The research carried out in the Group for Early Modern Studies is marked by its focus on the early modern period, by its interdisciplinary engagements, and by a shared concern for methodological reflection. Central in this respect is the historical tension that we perceive between the early modern phenomena that we study and the late-modern framework guiding our research questions and methodologies. The historical relationship between the past and the way we address it (a relationship that works in both directions) is one of the central concerns of GEMS. We welcome senior and junior scholars at Ghent University and from other institutions. Junior researchers play an important role both in shaping the group’s direction and by participating in its activities.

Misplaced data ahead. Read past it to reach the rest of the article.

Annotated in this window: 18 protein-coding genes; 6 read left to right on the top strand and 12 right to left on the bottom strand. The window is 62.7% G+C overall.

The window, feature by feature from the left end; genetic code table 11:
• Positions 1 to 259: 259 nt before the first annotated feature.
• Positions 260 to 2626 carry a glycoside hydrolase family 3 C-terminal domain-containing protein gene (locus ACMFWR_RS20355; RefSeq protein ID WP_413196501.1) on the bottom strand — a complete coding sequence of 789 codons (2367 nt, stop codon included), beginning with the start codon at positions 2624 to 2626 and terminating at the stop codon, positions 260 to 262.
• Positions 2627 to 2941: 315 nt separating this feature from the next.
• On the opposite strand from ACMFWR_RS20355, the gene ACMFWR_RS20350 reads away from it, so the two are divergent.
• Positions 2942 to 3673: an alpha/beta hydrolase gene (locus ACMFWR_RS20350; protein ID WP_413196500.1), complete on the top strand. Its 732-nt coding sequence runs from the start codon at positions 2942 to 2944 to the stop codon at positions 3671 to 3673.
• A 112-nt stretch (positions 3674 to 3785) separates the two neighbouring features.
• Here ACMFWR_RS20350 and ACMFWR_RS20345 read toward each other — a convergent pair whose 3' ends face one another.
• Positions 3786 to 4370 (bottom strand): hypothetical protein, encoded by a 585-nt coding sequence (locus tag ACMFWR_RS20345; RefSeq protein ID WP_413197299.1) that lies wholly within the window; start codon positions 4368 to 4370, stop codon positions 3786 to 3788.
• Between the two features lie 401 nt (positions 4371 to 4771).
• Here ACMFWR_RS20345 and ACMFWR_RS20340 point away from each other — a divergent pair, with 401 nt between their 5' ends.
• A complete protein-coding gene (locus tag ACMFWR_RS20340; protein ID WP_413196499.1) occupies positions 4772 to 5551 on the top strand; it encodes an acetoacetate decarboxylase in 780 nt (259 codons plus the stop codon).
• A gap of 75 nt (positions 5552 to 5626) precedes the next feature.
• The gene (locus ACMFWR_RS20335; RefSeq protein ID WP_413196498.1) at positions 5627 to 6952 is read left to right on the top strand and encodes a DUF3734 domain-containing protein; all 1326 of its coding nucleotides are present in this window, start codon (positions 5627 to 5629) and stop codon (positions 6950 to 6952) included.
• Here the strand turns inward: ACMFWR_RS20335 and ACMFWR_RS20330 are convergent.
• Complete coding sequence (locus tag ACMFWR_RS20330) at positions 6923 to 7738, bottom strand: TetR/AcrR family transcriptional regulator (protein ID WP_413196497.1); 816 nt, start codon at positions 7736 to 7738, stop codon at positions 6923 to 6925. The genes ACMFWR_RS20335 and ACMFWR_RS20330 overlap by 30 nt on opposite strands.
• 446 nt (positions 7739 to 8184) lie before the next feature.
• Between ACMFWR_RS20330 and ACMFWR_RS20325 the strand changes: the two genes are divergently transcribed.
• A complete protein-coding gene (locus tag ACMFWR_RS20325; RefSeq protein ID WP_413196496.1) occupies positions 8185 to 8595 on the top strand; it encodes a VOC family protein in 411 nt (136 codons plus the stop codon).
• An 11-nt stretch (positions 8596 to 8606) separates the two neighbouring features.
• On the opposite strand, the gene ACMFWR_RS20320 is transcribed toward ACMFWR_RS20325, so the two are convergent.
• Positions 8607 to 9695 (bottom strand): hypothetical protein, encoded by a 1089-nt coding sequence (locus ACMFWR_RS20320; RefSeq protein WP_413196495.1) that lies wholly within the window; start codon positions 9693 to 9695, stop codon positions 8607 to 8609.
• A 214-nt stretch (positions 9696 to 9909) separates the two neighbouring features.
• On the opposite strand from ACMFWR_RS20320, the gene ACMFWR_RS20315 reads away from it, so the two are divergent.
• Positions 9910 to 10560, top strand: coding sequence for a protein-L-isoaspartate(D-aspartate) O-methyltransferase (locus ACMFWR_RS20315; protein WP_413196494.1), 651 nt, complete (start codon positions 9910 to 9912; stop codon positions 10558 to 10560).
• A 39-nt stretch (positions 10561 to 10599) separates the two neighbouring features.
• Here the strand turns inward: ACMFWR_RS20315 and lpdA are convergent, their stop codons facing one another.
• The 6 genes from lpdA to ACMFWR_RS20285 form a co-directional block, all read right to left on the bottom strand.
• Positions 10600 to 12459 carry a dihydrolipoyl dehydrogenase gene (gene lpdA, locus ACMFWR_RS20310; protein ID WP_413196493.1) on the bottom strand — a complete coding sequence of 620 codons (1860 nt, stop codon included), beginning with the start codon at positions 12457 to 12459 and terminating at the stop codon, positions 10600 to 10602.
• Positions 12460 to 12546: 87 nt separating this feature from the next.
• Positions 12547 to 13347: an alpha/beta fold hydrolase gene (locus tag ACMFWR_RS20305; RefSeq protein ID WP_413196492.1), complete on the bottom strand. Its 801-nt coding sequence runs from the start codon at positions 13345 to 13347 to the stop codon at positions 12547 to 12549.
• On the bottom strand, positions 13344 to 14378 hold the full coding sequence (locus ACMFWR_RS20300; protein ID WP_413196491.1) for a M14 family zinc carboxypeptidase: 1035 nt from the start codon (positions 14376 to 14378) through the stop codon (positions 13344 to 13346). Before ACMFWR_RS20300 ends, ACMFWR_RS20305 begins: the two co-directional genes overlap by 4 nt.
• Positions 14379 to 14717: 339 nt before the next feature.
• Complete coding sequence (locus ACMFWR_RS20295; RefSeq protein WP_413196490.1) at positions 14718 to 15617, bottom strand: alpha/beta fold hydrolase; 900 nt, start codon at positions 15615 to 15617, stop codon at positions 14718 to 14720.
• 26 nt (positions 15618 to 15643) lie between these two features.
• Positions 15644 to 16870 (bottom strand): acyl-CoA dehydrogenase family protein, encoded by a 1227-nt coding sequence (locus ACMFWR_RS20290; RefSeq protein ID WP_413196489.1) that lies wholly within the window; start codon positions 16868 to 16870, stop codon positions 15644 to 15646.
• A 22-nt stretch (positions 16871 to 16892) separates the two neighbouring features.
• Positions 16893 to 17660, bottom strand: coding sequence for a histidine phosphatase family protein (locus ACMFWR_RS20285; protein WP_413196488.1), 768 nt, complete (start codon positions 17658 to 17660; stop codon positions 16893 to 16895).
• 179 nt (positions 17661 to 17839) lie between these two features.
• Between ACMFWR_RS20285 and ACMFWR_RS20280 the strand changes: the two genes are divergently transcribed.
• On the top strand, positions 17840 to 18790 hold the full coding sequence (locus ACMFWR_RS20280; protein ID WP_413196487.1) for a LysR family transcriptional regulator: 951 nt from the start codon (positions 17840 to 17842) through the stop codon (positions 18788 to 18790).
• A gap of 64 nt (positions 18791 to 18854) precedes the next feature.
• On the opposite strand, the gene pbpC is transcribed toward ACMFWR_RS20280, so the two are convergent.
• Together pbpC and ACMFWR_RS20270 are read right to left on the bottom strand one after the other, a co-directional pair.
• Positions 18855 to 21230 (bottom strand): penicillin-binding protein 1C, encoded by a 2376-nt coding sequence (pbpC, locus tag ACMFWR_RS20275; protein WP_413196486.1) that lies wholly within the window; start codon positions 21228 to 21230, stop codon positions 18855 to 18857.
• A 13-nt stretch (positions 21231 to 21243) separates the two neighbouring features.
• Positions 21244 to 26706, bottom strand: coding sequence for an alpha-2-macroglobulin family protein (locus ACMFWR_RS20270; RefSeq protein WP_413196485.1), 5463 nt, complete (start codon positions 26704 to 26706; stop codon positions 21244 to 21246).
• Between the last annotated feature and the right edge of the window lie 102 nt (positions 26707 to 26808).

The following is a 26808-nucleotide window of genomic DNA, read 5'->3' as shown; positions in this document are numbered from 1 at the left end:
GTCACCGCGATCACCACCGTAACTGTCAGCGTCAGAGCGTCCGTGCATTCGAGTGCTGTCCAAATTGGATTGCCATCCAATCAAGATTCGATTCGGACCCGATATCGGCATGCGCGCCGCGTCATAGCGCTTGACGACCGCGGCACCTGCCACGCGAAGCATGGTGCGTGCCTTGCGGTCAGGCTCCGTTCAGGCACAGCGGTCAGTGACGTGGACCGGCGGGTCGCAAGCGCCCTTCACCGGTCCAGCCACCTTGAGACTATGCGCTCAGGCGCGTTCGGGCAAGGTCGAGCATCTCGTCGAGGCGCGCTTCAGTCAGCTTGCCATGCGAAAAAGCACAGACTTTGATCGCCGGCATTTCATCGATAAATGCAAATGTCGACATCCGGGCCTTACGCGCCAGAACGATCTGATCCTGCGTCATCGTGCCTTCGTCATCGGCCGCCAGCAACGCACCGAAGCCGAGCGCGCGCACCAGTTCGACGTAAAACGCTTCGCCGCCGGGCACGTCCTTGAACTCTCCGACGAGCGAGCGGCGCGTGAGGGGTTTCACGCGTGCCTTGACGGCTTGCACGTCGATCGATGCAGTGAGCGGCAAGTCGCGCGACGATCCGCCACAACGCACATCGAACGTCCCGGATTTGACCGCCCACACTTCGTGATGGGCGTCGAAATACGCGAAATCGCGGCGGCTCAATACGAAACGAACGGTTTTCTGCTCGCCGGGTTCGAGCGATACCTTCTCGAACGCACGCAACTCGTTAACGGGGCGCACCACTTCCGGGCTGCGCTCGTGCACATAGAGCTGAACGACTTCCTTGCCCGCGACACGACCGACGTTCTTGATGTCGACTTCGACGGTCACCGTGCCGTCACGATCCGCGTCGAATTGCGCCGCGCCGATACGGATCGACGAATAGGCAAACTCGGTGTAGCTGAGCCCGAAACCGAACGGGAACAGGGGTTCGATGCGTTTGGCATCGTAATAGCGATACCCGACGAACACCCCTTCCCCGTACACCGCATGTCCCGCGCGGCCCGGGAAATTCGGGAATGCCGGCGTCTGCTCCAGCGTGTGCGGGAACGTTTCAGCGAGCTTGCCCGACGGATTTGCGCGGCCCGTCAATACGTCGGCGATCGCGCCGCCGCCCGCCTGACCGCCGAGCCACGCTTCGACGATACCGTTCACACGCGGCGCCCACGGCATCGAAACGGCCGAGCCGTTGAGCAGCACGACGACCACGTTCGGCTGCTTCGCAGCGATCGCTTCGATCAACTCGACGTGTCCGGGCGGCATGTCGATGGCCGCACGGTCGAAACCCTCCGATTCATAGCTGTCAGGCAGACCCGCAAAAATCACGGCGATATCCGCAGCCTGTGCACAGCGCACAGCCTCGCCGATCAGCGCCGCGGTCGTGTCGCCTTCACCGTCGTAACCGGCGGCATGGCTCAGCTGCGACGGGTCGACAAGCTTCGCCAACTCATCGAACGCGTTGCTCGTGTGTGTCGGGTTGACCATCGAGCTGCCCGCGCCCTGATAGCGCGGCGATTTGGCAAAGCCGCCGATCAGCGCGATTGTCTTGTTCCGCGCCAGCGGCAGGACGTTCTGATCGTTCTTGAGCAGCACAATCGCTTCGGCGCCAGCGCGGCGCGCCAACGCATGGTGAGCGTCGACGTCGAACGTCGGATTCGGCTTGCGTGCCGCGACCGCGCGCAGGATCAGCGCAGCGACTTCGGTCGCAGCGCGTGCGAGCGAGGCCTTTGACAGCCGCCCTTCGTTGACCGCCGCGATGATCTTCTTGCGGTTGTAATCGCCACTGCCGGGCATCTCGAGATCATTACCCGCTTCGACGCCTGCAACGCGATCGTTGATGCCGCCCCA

‘The pearl fishermen’ by the Florentine painter Allessandro Allori (1537-1607) offers an allegory of the mission that GEMS (‘jewels’) has set itself. The painting is a typical product of the early modern period, in which the return to the past is defined first and foremost as a preoccupation of and for the present. The period’s interest in the culture of Antiquity was a shaping force in the way in which early modern men and women defined themselves. Allori’s painting participates in this idea of a living tradition – not only in the way that its setting suggests (the Greco-Roman clothing in which the fishermen are adorned) but also on the basis of the very objects that these men and women are after: pearls that began to take shape in an age forlorn, whose very form (the product of a development) is defined by the passing of time.


Image reference: Alessandro Allori, I pescatori di perle (1570-1572). Holding Institution: Palazzo Vecchio, Firenze (Italy)